The Hungarian government will hold a referendum in order to signal to Brussels that refugees are not welcome in Hungary. The referendum itself cannot influence EU policies, and may not even be legal under Hungarian law. Nevertheless, the government stand to gain significantly from it, even while proving itself inhumane.
The Hungarian government have been campaigning against refugees for more than a year. The campaign’s main goals include boosting the government’s popularity, concealing certain corrupt practices, and miscommunicating the debate with Brussels. Usually when Hungary’s governing Fidesz party talks about the refugee problem, it is only to steer public opinion in a particular direction. And, unfortunately, Orbán and his party are stirring up serious fears in Hungarian society, which ultimately bolsters their popularity.
The government’s 2015 anti-refugee poster campaign featured slogans like “If you come to Hungary, you can’t take away Hungarians’ jobs!” and cost the country about 400 million forints (1.3 million euros). The posters, whose slogans were only in Hungarian, were surely not addressed to the refugees, but to Hungarian citizens, and they communicated the idea that the refugees are coming only to hurt the Hungarian people. The campaign was successful in that the already very anti-refugee public sentiment became even more hostile.
This was followed by a national consultation, in which the government appealed to the Hungarian people with even more prejudice, essentially equating refugees with terrorists. The endeavour cost 1 billion forints (3.2 million euros), but out of the 8 million questionnaires that were sent out, only just over 1 million were returned.
The fence surrounding the country cost 10 billion forints (32 million euros), and led to even more popular hatred, shutting out refugees fleeing from the horrors of war and seeking a chance for a better life in Europe. In 2015, until the border lockdown, nearly 400,000 refugees crossed the country. They did not settle in Hungary, but continued on to Austria and beyond. Contrary to what the Hungarian government communicated, they were not there “to take away Hungarians’ jobs”.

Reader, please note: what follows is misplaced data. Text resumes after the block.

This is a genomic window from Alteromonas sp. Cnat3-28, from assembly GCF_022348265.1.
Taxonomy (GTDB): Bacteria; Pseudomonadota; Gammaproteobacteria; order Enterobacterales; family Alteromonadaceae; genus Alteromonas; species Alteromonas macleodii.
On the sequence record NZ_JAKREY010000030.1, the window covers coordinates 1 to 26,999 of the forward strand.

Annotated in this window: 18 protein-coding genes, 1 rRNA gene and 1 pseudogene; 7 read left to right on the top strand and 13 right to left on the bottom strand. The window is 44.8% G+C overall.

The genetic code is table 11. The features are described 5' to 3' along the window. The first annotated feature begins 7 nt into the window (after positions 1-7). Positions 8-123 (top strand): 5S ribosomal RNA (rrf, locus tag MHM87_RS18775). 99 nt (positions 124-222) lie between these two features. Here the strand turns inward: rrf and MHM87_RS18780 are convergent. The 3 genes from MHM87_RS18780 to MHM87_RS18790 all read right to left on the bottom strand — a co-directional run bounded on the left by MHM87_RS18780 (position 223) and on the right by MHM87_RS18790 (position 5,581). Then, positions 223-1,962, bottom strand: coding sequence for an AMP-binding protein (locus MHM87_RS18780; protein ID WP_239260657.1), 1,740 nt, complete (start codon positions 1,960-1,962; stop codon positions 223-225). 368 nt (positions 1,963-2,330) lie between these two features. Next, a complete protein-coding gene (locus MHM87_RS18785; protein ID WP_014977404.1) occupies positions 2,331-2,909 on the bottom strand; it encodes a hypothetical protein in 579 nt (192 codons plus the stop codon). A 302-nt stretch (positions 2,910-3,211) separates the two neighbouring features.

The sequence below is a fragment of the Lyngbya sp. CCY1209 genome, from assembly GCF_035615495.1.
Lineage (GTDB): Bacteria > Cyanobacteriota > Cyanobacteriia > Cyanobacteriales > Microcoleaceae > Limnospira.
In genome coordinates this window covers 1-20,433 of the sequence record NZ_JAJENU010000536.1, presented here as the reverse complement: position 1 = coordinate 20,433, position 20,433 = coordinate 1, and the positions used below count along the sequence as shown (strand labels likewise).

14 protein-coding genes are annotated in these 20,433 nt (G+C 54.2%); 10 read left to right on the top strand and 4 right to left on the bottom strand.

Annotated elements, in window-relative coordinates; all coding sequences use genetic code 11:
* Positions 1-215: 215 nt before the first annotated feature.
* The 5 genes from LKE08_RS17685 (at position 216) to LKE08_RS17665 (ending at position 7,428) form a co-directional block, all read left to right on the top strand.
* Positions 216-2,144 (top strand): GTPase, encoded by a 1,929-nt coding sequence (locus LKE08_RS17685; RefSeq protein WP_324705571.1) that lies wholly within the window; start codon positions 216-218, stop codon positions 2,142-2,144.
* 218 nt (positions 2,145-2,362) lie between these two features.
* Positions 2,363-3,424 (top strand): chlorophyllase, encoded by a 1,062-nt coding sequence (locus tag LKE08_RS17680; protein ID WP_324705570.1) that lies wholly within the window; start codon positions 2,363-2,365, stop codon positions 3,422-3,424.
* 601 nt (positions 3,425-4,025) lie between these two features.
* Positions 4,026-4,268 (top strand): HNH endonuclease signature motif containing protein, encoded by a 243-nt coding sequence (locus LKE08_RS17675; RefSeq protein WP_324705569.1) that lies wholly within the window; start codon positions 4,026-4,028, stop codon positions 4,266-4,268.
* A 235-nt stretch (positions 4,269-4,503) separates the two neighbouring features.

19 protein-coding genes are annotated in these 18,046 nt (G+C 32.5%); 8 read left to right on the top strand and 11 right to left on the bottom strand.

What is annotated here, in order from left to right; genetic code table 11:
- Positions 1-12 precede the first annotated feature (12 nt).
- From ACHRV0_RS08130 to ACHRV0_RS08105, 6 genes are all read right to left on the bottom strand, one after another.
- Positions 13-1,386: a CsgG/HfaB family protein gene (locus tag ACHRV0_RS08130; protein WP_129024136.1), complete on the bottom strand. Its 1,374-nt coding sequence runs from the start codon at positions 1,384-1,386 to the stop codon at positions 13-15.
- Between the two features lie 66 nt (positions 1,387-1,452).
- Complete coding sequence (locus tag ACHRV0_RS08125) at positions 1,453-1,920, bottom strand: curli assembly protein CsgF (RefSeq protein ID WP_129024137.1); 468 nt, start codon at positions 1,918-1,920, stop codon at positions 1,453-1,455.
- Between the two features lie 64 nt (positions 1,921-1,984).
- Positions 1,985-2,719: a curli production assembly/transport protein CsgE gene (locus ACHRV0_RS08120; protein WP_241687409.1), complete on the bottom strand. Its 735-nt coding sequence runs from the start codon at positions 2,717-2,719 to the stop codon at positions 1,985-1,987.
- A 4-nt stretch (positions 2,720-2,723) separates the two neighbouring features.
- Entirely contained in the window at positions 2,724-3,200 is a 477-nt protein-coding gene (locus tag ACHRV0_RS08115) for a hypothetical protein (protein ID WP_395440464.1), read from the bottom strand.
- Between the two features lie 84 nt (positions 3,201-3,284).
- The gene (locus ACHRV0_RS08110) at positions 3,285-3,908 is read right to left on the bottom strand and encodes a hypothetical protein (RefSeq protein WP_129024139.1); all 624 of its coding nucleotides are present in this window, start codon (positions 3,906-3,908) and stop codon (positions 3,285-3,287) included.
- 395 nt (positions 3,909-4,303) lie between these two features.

The results were conclusive, however. Except for Fidesz, no other party in Hungary could turn the refugee crisis to its advantage. Moreover, the ruling party has managed to revive its lagging popularity – after a drop from 35 to 25 percent last year, Fidesz is back at 33 percent approval, according to the Median public opinion research institute.
Diverting public attention
That was last year, but this year is even more important for Fidesz. Since the government is plagued by scandals and under increasing pressure from a range of European Union organisations, this was a perfect opportunity for Fidesz to attack the EU’s quota system.
Right now, the Fidesz party is facing many inconvenient issues. The protests over education are intensifying, and the Hungarian National Bank’s corruption scandal is significantly undermining the government’s popularity. In light of these events, the government had to play their trump card. Even though the number of refugees in the country has not grown significantly in the past few months, the government has started to stir up fears once again.
Without a doubt, the high point of this process will be the anti-quota referendum. Initiating a referendum as an opposition party or as a citizen is practically impossible in the Hungarian system under Fidesz, mainly because there are too many requirements. In most cases, the National Referendum Office uses made-up excuses to reject proposals, and even if a question is taken into consideration it requires 200,000 signatures to be put up for a vote, and the results are only valid if at least 4 million people participate.
The anti-quota referendum’s question is as follows: “Do you want the European Union to order the obligatory settlement of non-Hungarian citizens in Hungary without parliamentary approval?” This wording received a free pass from the Curia, Hungary’s highest court, even though multiple Hungarian and international organisations have indicated that the action is unconstitutional, beyond the purview of the parliament, and misleading.